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Hide your drugs before kicking off a blue

johnboy 4 April 2011 45

A 43-year-old Kambah man will be summonsed to appear in the ACT Magistrates Court on a drug-related charge after police located a large cannabis plant at his home last Friday (April 1).

About 1.00pm police attended the man’s residence after receiving a call about a neighbourhood dispute. Inside his house police located a large cannabis plant growing in a rear room.

Police seized the plant as well as a small amount of loose cannabis.

The 43-year-old man is expected to be charged with manufacture/culture an illicit drug and will be summonsed to appear in court at a later date.

[Courtesy ACT Policing]


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earthrepair earthrepair 12:18 pm 18 Apr 11

Ok Tooks; let’s sum up then.

You have become hopelessly confused seems. At least you can’t blame cannabis for it?
On discretion which is where the matter started just check what I actually wrote.
Obviously the Police don’t challenge the law as such.

Lord Scarman stated that:
…the exercise of discretion lies at the heart of the policing function. It is undeniable that
there is only one law for all: and it is right that this should be so. But it is equally well
recognised that successful policing depends on the exercise of discretion on how the law is
enforced. …Discretion is the art of suiting action to particular circumstances.
Discretion is a central and important feature of every decision made by a police officer to charge a
person. Members must consider issues such as fairness, justice, accountability, consistency and
wider community interests and expectations when deciding whether or not to prefer a charge
(Taylor, 1999)

Ie. There is a discretion not to charge – which I suggest is the appropriate action given that medicinal cannabis to registered users will, I believe, be available in Australia in the not too distant future, as is happening in the land of the FDA.
Yes, I have seen this discretion operating effectively, in contrast to your “black and white ” view and rigid interpretation which thankfully the police do not follow.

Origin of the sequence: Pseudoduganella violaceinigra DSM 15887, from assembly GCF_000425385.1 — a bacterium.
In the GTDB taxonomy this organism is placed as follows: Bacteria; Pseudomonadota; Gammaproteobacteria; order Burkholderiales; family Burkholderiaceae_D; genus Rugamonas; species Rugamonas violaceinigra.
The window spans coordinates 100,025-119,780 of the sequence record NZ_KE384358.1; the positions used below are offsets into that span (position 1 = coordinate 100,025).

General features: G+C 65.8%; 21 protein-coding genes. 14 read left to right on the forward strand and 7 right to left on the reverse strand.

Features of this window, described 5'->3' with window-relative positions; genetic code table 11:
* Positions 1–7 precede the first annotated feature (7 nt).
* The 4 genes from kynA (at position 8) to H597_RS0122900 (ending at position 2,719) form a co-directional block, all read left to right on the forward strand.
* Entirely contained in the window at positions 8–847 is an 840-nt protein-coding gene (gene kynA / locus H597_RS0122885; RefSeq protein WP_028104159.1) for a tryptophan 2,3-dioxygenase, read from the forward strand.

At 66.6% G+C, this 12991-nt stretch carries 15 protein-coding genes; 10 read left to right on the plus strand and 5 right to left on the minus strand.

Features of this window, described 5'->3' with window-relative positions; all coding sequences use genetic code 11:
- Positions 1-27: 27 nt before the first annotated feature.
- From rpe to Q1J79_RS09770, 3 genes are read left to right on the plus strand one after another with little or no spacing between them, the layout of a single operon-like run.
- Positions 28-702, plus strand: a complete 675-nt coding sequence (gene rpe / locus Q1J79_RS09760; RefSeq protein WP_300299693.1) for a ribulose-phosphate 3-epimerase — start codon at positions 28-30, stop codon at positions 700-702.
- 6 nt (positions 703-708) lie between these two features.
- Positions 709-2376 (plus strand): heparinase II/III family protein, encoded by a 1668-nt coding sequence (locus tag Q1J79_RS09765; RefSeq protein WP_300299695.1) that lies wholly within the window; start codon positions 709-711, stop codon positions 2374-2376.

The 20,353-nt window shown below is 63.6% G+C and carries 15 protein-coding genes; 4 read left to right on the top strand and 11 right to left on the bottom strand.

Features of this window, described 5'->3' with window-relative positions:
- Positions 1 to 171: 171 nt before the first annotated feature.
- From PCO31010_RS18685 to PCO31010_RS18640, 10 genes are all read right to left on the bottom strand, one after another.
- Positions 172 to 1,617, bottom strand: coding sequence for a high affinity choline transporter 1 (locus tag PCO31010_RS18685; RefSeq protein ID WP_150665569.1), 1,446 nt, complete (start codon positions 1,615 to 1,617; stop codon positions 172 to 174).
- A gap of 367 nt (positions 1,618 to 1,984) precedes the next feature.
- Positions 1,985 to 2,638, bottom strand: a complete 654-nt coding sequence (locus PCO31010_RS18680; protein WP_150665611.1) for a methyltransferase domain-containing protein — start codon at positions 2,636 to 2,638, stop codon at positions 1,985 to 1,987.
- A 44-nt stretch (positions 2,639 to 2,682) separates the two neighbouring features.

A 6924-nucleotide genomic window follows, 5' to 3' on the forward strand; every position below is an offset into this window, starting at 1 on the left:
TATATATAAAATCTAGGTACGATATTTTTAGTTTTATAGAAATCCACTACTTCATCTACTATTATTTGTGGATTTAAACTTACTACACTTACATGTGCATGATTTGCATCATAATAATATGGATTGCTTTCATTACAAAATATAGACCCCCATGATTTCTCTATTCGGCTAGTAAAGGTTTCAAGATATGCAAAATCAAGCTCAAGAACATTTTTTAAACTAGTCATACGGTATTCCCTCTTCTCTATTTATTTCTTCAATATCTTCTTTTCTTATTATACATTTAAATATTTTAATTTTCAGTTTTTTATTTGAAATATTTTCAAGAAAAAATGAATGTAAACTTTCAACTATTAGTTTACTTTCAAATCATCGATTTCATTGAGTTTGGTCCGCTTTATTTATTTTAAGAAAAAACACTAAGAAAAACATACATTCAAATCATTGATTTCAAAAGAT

If you want to avoid confusion then don’t state as you did>
“Marinol, has been available to the public since 1985.”

N.B. Any suggestion for the police to deliberately clog up the courts would be dumb. Police rely on good relations with the community. See above “wider community interests”.

You will persist in talking about smoking. Why tell me about your idiot friend who liked to “smoke quite a bit”? No doubt he mixed in tobacco as well; a nice carcinogenic mix no doubt?
Where you and the stoners line up is in your obsession with sprouting (sic) on about smoking.

Never once have I said smoking anything is therapeutic, in fact the opposite.
There are alternatives to marinol, which I am glad you acknowledge is not available here, such as tincture, tea, comestibles and oil which are useful/therapeutic, according to millions around the world. Check the above utube link, at the start of our illuminating discusion. Also check the pharmacology if you think something synthetic is by it’s nature better than the original.

Tooks Tooks 8:17 am 18 Apr 11

Tooks last time I checked the FDA was an American authority?

So? You’re the one implying the synthetic drug was less effective than the plant.

Ours is called the TGA and marinol is not available here seems, from their web site.

Again, I brought up marinol because you implied it was less effective than the plant, which is why I added that paragraph. I never suggested marinol was available here. Once again, a case of poor comprehension on your part.

Is this another case of more misinformation you are propagating ( I won’t use “sprouting” – you are not creative enough for that) or perhaps you can enlighten us where it can be sourced here?